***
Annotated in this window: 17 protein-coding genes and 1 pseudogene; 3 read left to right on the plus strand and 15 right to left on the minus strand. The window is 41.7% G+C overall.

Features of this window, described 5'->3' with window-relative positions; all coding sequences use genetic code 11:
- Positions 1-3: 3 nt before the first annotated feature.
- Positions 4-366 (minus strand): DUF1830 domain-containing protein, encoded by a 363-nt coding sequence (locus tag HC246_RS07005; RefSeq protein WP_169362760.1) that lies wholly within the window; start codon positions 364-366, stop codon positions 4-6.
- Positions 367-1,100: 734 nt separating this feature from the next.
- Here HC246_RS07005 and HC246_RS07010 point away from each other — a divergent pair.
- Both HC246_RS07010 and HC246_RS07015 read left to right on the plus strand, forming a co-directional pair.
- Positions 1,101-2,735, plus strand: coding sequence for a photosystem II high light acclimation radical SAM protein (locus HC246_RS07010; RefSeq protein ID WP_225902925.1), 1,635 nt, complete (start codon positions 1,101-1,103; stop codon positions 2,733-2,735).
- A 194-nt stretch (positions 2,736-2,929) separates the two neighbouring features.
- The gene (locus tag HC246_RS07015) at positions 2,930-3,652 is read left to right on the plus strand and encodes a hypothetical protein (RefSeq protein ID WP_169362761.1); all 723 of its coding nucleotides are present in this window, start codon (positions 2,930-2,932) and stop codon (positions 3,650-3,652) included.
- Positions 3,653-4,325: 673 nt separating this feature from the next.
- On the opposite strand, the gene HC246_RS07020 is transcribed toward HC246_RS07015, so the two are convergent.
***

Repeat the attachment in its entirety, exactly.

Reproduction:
Annotated in this window: 17 protein-coding genes and 1 pseudogene; 3 read left to right on the plus strand and 15 right to left on the minus strand. The window is 41.7% G+C overall.

Features of this window, described 5'->3' with window-relative positions; all coding sequences use genetic code 11:
- Positions 1-3: 3 nt before the first annotated feature.
- Positions 4-366 (minus strand): DUF1830 domain-containing protein, encoded by a 363-nt coding sequence (locus tag HC246_RS07005; RefSeq protein WP_169362760.1) that lies wholly within the window; start codon positions 364-366, stop codon positions 4-6.
- Positions 367-1,100: 734 nt separating this feature from the next.
- Here HC246_RS07005 and HC246_RS07010 point away from each other — a divergent pair.
- Both HC246_RS07010 and HC246_RS07015 read left to right on the plus strand, forming a co-directional pair.
- Positions 1,101-2,735, plus strand: coding sequence for a photosystem II high light acclimation radical SAM protein (locus HC246_RS07010; RefSeq protein ID WP_225902925.1), 1,635 nt, complete (start codon positions 1,101-1,103; stop codon positions 2,733-2,735).
- A 194-nt stretch (positions 2,736-2,929) separates the two neighbouring features.
- The gene (locus tag HC246_RS07015) at positions 2,930-3,652 is read left to right on the plus strand and encodes a hypothetical protein (RefSeq protein ID WP_169362761.1); all 723 of its coding nucleotides are present in this window, start codon (positions 2,930-2,932) and stop codon (positions 3,650-3,652) included.
- Positions 3,653-4,325: 673 nt separating this feature from the next.
- On the opposite strand, the gene HC246_RS07020 is transcribed toward HC246_RS07015, so the two are convergent.